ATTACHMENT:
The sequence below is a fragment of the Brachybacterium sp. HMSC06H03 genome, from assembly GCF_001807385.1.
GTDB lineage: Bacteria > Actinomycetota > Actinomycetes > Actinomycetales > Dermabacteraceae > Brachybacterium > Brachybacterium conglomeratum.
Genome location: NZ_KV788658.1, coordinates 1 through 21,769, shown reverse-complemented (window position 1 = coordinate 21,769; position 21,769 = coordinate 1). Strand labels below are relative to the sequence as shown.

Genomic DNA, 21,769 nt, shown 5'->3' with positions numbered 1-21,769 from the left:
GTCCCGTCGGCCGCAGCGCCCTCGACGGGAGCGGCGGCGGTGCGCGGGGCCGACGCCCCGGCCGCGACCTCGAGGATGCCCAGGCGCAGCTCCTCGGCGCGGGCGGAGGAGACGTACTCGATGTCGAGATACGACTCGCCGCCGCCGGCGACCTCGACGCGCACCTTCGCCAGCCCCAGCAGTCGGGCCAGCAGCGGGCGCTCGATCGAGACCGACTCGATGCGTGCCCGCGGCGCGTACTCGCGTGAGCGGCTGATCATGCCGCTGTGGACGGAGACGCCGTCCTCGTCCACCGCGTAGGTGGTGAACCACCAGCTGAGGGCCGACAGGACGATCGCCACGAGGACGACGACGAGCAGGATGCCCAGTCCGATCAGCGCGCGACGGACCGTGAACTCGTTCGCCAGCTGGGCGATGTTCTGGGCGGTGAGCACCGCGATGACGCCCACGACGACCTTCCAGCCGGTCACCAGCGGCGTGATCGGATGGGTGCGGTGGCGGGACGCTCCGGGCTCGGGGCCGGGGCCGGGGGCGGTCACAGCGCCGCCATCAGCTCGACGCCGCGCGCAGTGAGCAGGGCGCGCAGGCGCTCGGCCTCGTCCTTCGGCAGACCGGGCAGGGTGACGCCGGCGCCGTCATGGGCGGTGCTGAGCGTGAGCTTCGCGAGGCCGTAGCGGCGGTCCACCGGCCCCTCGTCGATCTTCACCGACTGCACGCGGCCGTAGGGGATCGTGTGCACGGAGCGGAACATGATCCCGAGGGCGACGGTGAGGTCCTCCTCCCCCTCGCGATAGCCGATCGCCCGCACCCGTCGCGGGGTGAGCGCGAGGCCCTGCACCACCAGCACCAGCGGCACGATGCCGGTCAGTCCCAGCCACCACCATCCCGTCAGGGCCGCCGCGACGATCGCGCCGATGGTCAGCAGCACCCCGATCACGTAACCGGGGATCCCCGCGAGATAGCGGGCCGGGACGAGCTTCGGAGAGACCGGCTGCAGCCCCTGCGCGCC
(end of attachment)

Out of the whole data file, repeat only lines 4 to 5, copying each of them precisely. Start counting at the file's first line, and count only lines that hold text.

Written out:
Genomic DNA, 21,769 nt, shown 5'->3' with positions numbered 1-21,769 from the left:
GTCCCGTCGGCCGCAGCGCCCTCGACGGGAGCGGCGGCGGTGCGCGGGGCCGACGCCCCGGCCGCGACCTCGAGGATGCCCAGGCGCAGCTCCTCGGCGCGGGCGGAGGAGACGTACTCGATGTCGAGATACGACTCGCCGCCGCCGGCGACCTCGACGCGCACCTTCGCCAGCCCCAGCAGTCGGGCCAGCAGCGGGCGCTCGATCGAGACCGACTCGATGCGTGCCCGCGGCGCGTACTCGCGTGAGCGGCTGATCATGCCGCTGTGGACGGAGACGCCGTCCTCGTCCACCGCGTAGGTGGTGAACCACCAGCTGAGGGCCGACAGGACGATCGCCACGAGGACGACGACGAGCAGGATGCCCAGTCCGATCAGCGCGCGACGGACCGTGAACTCGTTCGCCAGCTGGGCGATGTTCTGGGCGGTGAGCACCGCGATGACGCCCACGACGACCTTCCAGCCGGTCACCAGCGGCGTGATCGGATGGGTGCGGTGGCGGGACGCTCCGGGCTCGGGGCCGGGGCCGGGGGCGGTCACAGCGCCGCCATCAGCTCGACGCCGCGCGCAGTGAGCAGGGCGCGCAGGCGCTCGGCCTCGTCCTTCGGCAGACCGGGCAGGGTGACGCCGGCGCCGTCATGGGCGGTGCTGAGCGTGAGCTTCGCGAGGCCGTAGCGGCGGTCCACCGGCCCCTCGTCGATCTTCACCGACTGCACGCGGCCGTAGGGGATCGTGTGCACGGAGCGGAACATGATCCCGAGGGCGACGGTGAGGTCCTCCTCCCCCTCGCGATAGCCGATCGCCCGCACCCGTCGCGGGGTGAGCGCGAGGCCCTGCACCACCAGCACCAGCGGCACGATGCCGGTCAGTCCCAGCCACCACCATCCCGTCAGGGCCGCCGCGACGATCGCGCCGATGGTCAGCAGCACCCCGATCACGTAACCGGGGATCCCCGCGAGATAGCGGGCCGGGACGAGCTTCGGAGAGACCGGCTGCAGCCCCTGCGCGCC